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Philippines President Duterte Breaks Ties With The U.S.

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Philippines’ President Rodrigo Duterte, who’s currently on a four-day visit to China, has declared his “separation” from the country’s ever-present ally the United States of America. He made his decisions known in Beijing on Thursday.

Duterte, who referred to U.S. president Barack Obama as “son of a whore” during earlier events scheduled at this year’s G20 Summit, said he has chosen to wine and dine with China.

“Your honours, in this venue, I announce my separation from the United States…both in military but also economics,” he said to a cheering crowd during the meeting in China’s capital city Beijing.

President Duterte’s hatred for the U.S. comes in the aftermath of his government’s bloody war against drug dealers which has taken over 3,500 lives within a few months, a violation of human rights which America and the U.N. has since condemned.

Image shows a large number of citizens arrested in one of Philippines’ cities. 

“America does not control our lives. Enough bullshit,” he continued in his speech, usually flipping between English and his local language as usual.

“How can you be the most powerful industrial country when you owe China and you are not paying it?” The president asked.

“I have separated from them. So I will be dependent on you for all time. But do not worry. We will also help as you help us,” he told Xi in a remark, according to a report from CBN News.

“China has been a friend of the Philippines and the roots of our bonds are very deep and not easily severed.

“Even as we arrive in Beijing, close to winter, this is a springtime of our relationship,” he added.

The 71-year-old has made up his mind on tilting Philippine’s diplomacy towards China, a country with ” a big heart” and probably “deeper pockets”.

Image shows Philippines president Rodrigo Duterte and Xi Jinping of China.

Both Xi Jinping and his Philippines counterpart Rodrigo Duterte pledged their loyalty, undying trust and mutual co-operation for their two countries during the historical event at China’s Great Hall of the People on Tiananmen Square.

According to the official Xinhua news agency, Xi referred to Philippines and China as “neighbours across the sea”, adding that the two countries have “no reason for hostility or confrontation”.

In a statement to the Filipino community in Beijing, president Rodrigo Duterte compared China and the U.S., saying the latter has offered very little or nothing for their longstanding friendship even as a former colonial ruler.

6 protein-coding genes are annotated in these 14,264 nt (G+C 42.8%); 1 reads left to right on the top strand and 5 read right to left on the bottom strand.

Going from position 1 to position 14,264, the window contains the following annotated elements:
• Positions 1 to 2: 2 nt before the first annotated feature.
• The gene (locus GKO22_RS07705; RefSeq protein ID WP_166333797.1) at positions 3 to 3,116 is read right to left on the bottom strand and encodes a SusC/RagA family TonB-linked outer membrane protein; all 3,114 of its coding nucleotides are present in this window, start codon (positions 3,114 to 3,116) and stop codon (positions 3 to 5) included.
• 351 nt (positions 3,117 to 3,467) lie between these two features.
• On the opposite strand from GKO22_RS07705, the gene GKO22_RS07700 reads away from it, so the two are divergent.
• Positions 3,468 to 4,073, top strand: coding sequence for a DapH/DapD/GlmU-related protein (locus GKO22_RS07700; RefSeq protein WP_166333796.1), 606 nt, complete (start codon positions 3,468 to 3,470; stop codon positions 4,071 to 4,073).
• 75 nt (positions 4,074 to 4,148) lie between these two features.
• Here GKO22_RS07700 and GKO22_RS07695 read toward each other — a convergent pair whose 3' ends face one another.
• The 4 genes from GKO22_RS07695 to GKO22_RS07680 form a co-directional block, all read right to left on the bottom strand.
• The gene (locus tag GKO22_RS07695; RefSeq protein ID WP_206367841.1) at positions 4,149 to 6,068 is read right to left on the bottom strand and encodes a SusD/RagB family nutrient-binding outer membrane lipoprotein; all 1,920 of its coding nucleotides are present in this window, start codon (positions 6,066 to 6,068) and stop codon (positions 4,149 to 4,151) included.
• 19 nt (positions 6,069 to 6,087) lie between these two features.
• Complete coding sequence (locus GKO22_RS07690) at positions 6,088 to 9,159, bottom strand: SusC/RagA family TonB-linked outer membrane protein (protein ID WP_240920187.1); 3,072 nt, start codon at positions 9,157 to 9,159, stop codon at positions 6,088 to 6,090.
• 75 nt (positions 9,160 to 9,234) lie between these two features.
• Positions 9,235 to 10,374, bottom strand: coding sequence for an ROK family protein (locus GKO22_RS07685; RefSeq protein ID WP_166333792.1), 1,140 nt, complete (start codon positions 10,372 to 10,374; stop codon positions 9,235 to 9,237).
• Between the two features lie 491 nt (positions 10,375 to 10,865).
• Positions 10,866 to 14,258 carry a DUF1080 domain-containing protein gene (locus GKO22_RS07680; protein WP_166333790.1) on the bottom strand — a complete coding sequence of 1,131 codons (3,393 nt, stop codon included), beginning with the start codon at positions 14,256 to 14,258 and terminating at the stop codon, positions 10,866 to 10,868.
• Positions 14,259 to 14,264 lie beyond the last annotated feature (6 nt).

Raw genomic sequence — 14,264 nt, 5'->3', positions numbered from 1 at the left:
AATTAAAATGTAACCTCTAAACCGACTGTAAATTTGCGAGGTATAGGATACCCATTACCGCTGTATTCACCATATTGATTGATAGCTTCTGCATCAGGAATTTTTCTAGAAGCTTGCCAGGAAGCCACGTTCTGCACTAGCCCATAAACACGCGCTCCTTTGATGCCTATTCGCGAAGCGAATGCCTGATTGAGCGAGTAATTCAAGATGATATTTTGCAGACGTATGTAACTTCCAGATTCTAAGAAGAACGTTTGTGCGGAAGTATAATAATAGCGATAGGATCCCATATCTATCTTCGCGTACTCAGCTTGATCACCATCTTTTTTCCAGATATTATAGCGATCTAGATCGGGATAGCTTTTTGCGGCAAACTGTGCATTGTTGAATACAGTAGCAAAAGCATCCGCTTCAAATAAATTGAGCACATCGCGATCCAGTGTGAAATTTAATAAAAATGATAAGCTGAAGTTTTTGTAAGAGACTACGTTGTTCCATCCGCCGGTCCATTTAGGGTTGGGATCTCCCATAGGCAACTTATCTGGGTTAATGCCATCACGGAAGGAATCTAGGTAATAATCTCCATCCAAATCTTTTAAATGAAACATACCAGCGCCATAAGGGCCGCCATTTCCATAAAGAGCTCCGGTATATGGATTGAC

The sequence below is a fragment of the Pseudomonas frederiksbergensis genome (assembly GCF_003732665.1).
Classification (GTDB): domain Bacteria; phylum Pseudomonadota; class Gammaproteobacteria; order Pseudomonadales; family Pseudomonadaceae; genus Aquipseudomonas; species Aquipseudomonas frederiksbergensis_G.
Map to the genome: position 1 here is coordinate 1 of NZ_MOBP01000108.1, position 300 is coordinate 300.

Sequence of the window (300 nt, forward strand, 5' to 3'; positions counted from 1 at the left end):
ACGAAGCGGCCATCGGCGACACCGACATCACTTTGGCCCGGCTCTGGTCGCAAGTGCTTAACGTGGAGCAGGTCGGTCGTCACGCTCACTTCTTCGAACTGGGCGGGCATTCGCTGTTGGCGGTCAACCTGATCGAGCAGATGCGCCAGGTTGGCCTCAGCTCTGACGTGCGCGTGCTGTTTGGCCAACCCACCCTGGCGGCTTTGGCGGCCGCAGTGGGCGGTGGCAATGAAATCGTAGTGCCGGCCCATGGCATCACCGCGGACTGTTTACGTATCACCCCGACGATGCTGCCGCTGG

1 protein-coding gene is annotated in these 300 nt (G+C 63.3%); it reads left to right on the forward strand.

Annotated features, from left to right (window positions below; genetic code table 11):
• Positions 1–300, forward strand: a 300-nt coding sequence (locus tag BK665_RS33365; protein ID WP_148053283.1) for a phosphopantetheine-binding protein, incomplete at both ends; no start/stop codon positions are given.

The firebrand ruler who’s known for his vulgar language also repeated his stand on President Barack Obama being a “son of a whore”.

“China is good,” he said earlier. “It [China] has never invaded a piece of my country all these generations.”

Foreign diplomats weighing in on Rodrigo Duterte's controversial remarks did not sit well with the then-mayor.

As negotiations between the two countries continue, LA Times reported that China and the Philippines are signing agreements for $13.5 billion in trade deals, adding that Duterte’s country also gained $9 billion in low-interest loans.

The new found love between China and Philippines that warranted such statements from Duterte, is yet to be unraveled.

However, it’s a surprise that Philippines would suddenly choose to severe a 70-year-old relationship with Obama’s country, and open up negotiations with China over disputed fishing waters in the South China Sea. This is indeed, a surprise change of policy and another form of Cold War in the pipe.

An international tribunal in The Hague ruled against China’s claim of historical rights to the waters in July. And Duterte says: “Maybe I will also go to Russia to talk to Putin and tell him that there are three of us against the world — China, Philippines and Russia.”

As he addressed troops at the country's Armed Forces Central Command Headquarters on August 5, Duterte recounted U.S. Secretary of State John Kerry's visit to the country, saying in Tagalog that he was feuding with U.S. Ambassador to the Philippines Philip Goldberg.

“We are going to be seeking an explanation of exactly what the president meant when he talked about separation from the U.S.,” Kirby, U.S. State Department spokesman said. “It’s not clear to us exactly what that means in all its ramifications.”

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